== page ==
A vital part of building a successful brand image for your company is the creation of a distinctive, recognisable logo. By definition, a logo is a visually recognisable brand element, a sort of visual shorthand that says ‘this is our company, our mark, and our brand’. The reality of logos, however, goes far beyond simplistic visual code for your business. So how do you write a rock solid branding brief that will give your design agency the best chance to create your dream branding identity?

To truly work, a logo is part and partial of the business, of the brand, of the story you are trying to tell to your customers. Your logo lies at the very heart of your branding — it is, in a sense, your branding message given manifest visual and physical form.

A good logo, combined with the right branding message, can spell the difference between a good company, and a great company, or between a successful company and a not-successful company. The right logo, can, in fact, take on a life of its own, as we have seen with the Nike swoosh, the McDonald’s arch, the Pepsi ball, and countless others.

These logos have all become instantly recognisable. Their brands have become global giants. The right logo could help your company follow in their footsteps. Unfortunately, good logos do not just happen.

Logo design is a serious business, one that requires an extensive collaborative process between company and logo designer. Creating a good logo is hard work, but the result will pay dividends for your company for years to come.

And the right designer can make the process considerably easier for you.

Here are a few important guidelines to How to Write a Branding Brief for Your New Logo design process:

Define yourself:
To get the right feel for your company, your designer needs to first understand a few basics about your company, starting, of course with the basics such as the nature of your business or service, and your industry. However, equally, if not more so importantly, the designer needs a good understanding on the core elements of your branding strategy. This includes such things as: What is important to you as a company? What are you guiding principles and guiding philosophies? What is your corporate voice? Remember, your logo is your company, and the more the designer knows about your company, the better starting point they will have for your distinctive logo design.

You know what you like:
Everyone has their own idea of what constitutes great – and not-so-great – logo design. You can help guide your logo designer down the right path by providing examples of logos you like, and those you don’t. If there are specific design elements you would like to include, make this clear to your designer. Likewise, if there’s something you find hackneyed or undesirable in a logo, include it in your design brief so that your designer doesn’t waste time on ideas that you don’t like.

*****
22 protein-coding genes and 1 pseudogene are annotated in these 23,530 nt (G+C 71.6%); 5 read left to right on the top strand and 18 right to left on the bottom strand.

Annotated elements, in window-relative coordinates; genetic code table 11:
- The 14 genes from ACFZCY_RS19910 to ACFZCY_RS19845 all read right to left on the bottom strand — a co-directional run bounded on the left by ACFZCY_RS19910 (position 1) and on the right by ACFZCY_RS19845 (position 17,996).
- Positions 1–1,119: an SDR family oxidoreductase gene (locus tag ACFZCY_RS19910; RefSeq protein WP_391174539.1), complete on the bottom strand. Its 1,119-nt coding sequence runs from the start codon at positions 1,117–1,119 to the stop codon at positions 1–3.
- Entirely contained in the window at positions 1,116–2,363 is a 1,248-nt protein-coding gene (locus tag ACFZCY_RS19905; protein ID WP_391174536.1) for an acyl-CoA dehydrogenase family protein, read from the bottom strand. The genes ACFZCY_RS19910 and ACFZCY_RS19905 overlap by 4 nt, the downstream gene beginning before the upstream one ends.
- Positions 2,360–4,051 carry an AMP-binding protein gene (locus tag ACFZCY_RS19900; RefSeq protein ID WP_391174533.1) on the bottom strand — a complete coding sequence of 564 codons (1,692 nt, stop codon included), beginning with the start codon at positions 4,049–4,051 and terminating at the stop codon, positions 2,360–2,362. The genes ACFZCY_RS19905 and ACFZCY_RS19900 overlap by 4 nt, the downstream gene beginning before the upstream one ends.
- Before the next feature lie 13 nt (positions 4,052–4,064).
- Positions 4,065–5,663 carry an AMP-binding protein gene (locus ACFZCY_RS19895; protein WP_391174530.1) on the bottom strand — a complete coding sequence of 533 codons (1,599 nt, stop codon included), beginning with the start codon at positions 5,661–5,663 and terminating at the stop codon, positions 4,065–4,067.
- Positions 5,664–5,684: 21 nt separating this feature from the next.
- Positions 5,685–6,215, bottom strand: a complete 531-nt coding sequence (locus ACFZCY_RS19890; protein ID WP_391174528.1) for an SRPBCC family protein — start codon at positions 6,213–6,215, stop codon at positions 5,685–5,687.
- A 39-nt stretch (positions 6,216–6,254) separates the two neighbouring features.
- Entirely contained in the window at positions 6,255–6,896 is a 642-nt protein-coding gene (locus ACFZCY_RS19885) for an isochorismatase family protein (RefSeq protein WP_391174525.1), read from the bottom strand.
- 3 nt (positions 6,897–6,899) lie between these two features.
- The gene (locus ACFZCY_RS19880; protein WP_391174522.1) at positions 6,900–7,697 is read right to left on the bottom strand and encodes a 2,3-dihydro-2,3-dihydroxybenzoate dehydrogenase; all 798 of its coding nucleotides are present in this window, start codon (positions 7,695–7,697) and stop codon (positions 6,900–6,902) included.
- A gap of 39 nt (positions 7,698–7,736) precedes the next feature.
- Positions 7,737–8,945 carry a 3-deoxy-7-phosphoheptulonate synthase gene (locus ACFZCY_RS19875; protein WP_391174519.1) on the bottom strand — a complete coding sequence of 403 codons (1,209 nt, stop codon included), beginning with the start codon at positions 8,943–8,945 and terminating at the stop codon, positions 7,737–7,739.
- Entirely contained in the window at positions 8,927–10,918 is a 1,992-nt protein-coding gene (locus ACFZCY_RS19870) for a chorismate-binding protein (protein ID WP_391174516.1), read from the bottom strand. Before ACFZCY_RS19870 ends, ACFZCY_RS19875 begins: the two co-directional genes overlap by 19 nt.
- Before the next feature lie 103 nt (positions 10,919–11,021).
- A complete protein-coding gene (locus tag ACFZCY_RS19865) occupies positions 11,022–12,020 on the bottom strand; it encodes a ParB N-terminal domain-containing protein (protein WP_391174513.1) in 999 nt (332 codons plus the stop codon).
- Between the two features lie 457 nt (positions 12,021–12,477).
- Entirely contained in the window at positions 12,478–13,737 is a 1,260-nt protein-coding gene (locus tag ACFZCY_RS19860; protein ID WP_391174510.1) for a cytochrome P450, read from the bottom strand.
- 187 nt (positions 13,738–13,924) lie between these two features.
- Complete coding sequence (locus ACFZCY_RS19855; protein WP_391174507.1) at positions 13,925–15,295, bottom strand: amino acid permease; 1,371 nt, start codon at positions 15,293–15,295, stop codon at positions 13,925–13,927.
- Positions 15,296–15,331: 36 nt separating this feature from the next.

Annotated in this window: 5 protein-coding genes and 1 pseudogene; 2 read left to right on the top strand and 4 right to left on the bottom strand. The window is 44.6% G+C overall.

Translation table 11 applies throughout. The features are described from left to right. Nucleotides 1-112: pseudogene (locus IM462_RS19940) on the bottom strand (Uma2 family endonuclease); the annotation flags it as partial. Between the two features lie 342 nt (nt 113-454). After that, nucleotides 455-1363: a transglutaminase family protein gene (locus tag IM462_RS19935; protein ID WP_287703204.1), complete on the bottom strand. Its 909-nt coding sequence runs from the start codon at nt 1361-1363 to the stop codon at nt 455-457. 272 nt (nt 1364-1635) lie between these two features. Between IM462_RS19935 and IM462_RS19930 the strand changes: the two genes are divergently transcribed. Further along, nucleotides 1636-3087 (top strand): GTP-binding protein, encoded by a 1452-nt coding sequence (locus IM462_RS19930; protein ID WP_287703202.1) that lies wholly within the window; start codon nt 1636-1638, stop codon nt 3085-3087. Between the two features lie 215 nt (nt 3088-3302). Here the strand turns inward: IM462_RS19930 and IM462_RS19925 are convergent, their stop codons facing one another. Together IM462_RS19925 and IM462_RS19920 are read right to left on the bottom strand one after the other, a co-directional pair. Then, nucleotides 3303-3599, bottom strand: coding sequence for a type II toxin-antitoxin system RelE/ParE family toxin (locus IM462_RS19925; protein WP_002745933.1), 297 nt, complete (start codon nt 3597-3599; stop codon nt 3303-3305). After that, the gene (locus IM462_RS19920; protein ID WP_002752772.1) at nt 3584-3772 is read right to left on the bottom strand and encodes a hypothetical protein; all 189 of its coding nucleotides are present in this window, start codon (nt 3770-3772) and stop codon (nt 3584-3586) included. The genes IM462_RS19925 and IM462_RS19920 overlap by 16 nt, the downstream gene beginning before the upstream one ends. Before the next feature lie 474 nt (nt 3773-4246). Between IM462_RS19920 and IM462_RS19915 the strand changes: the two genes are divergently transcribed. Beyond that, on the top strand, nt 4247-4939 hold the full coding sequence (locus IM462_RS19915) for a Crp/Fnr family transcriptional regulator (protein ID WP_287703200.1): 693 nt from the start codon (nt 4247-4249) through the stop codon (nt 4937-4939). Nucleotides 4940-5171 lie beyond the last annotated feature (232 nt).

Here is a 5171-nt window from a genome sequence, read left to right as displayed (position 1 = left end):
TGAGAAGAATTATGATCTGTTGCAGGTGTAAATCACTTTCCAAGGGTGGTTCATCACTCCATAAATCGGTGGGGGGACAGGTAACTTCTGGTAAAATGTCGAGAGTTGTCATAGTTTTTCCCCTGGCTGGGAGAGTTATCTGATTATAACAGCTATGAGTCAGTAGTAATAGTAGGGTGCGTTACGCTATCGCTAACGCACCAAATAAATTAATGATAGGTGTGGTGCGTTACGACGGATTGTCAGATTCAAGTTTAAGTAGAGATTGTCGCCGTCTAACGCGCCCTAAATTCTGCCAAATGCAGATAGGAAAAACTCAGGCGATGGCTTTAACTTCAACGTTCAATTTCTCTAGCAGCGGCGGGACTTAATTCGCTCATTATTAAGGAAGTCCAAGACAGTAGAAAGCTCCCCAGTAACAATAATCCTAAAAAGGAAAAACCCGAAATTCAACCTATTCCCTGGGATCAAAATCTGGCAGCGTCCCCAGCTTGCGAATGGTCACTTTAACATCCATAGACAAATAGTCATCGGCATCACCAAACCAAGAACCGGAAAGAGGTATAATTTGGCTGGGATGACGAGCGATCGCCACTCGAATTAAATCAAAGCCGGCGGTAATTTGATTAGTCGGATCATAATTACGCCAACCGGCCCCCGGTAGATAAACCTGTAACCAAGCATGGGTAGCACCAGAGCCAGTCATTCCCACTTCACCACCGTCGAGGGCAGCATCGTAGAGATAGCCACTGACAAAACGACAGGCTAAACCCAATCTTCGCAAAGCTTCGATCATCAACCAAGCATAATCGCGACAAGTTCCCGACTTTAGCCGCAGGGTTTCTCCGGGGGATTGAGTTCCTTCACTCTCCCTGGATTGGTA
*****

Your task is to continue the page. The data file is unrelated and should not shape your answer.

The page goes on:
Your company, your logo, your ideas:
Don’t be afraid to tell the designer your ideas for a logo. The designer works for you, and their job is to make your ideas come to life. This is a truly collaborative process which depends on your participation. Your input, your ideas, and your feedback are critical to ensuring that the final product is exactly the logo you want to represent your company.

Colours, fonts, and placements:
A key factor in designing a logo that follows the rules of good branding is that the logo needs to work at all sizes. This means a logo that is clear and easy to read when printed on your letterhead or product packaging also needs to be clear and easy to read when printed on smaller items such as business cards. Logos have to be consistent – they have look the same on every item you put them on – which may range from stationary, business cards, sign-age, equipment, or billboards. This also means you have to make sure you have clean, simple design elements that work at all sizes and on a variety of objects or surfaces. You also need to pick consistent colors that can be easily reproduced while remaining distinctively recognisable as your colours and your logo.

Know your message:
Is there a particular message you are trying to send with your logo, or a particular feeling you are trying to impart? A great logo is an opportunity to impart a feeling that you would like your customers to associate with your brand. For instance, the Amazon logo’s ‘smile’ — which doubles as a not-so-subtle hint that Amazon has everything ‘a to z’ — or the sensation of speed in the Formula 1 racing logo.

Remember, a good Branding Brief is the stepping-off point of a good logo. Keep these guidelines in mind when creating your design brief to help you and your designer get the most out of the design process.

Contact us for more information on how creating the right logo can help your company.

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